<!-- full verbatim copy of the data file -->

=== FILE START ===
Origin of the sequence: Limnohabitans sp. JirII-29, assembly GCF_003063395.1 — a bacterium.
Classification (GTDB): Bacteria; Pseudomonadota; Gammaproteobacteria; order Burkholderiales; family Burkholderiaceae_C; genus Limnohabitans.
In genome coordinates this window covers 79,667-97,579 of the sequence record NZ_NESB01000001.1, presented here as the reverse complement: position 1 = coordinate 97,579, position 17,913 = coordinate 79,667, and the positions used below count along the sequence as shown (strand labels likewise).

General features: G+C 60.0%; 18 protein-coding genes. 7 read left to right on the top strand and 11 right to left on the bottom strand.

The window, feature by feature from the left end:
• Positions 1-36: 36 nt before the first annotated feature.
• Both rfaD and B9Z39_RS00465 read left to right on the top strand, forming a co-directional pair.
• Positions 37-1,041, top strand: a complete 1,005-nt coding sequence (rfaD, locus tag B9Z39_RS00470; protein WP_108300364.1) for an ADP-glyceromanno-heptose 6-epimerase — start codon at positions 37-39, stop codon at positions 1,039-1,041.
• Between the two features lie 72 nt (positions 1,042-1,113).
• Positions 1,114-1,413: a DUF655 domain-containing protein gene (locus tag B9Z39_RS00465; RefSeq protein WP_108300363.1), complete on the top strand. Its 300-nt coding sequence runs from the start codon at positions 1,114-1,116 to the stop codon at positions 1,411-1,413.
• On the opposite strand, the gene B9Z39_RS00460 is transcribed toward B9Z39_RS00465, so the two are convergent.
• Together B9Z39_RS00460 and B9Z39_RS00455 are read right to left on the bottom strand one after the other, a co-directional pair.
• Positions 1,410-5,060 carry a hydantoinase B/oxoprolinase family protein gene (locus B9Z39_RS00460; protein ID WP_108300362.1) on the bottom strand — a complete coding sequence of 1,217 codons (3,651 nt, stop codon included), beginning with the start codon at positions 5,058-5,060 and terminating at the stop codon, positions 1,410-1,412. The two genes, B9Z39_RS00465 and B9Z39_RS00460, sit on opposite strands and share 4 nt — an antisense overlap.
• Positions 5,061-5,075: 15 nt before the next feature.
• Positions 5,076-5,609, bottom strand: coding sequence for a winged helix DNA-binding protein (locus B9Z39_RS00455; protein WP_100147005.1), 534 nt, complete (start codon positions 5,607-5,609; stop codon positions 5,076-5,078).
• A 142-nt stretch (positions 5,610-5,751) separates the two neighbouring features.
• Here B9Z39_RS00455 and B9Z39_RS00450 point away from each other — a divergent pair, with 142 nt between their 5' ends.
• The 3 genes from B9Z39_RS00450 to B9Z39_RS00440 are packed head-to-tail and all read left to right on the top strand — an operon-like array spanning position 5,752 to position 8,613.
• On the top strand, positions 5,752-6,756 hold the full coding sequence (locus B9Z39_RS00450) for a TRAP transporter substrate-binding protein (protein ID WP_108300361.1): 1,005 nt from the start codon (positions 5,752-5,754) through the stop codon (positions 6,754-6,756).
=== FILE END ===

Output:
Origin of the sequence: Limnohabitans sp. JirII-29, assembly GCF_003063395.1 — a bacterium.
Classification (GTDB): Bacteria; Pseudomonadota; Gammaproteobacteria; order Burkholderiales; family Burkholderiaceae_C; genus Limnohabitans.
In genome coordinates this window covers 79,667-97,579 of the sequence record NZ_NESB01000001.1, presented here as the reverse complement: position 1 = coordinate 97,579, position 17,913 = coordinate 79,667, and the positions used below count along the sequence as shown (strand labels likewise).

General features: G+C 60.0%; 18 protein-coding genes. 7 read left to right on the top strand and 11 right to left on the bottom strand.

The window, feature by feature from the left end:
• Positions 1-36: 36 nt before the first annotated feature.
• Both rfaD and B9Z39_RS00465 read left to right on the top strand, forming a co-directional pair.
• Positions 37-1,041, top strand: a complete 1,005-nt coding sequence (rfaD, locus tag B9Z39_RS00470; protein WP_108300364.1) for an ADP-glyceromanno-heptose 6-epimerase — start codon at positions 37-39, stop codon at positions 1,039-1,041.
• Between the two features lie 72 nt (positions 1,042-1,113).
• Positions 1,114-1,413: a DUF655 domain-containing protein gene (locus tag B9Z39_RS00465; RefSeq protein WP_108300363.1), complete on the top strand. Its 300-nt coding sequence runs from the start codon at positions 1,114-1,116 to the stop codon at positions 1,411-1,413.
• On the opposite strand, the gene B9Z39_RS00460 is transcribed toward B9Z39_RS00465, so the two are convergent.
• Together B9Z39_RS00460 and B9Z39_RS00455 are read right to left on the bottom strand one after the other, a co-directional pair.
• Positions 1,410-5,060 carry a hydantoinase B/oxoprolinase family protein gene (locus B9Z39_RS00460; protein ID WP_108300362.1) on the bottom strand — a complete coding sequence of 1,217 codons (3,651 nt, stop codon included), beginning with the start codon at positions 5,058-5,060 and terminating at the stop codon, positions 1,410-1,412. The two genes, B9Z39_RS00465 and B9Z39_RS00460, sit on opposite strands and share 4 nt — an antisense overlap.
• Positions 5,061-5,075: 15 nt before the next feature.
• Positions 5,076-5,609, bottom strand: coding sequence for a winged helix DNA-binding protein (locus B9Z39_RS00455; protein WP_100147005.1), 534 nt, complete (start codon positions 5,607-5,609; stop codon positions 5,076-5,078).
• A 142-nt stretch (positions 5,610-5,751) separates the two neighbouring features.
• Here B9Z39_RS00455 and B9Z39_RS00450 point away from each other — a divergent pair, with 142 nt between their 5' ends.
• The 3 genes from B9Z39_RS00450 to B9Z39_RS00440 are packed head-to-tail and all read left to right on the top strand — an operon-like array spanning position 5,752 to position 8,613.
• On the top strand, positions 5,752-6,756 hold the full coding sequence (locus B9Z39_RS00450) for a TRAP transporter substrate-binding protein (protein ID WP_108300361.1): 1,005 nt from the start codon (positions 5,752-5,754) through the stop codon (positions 6,754-6,756).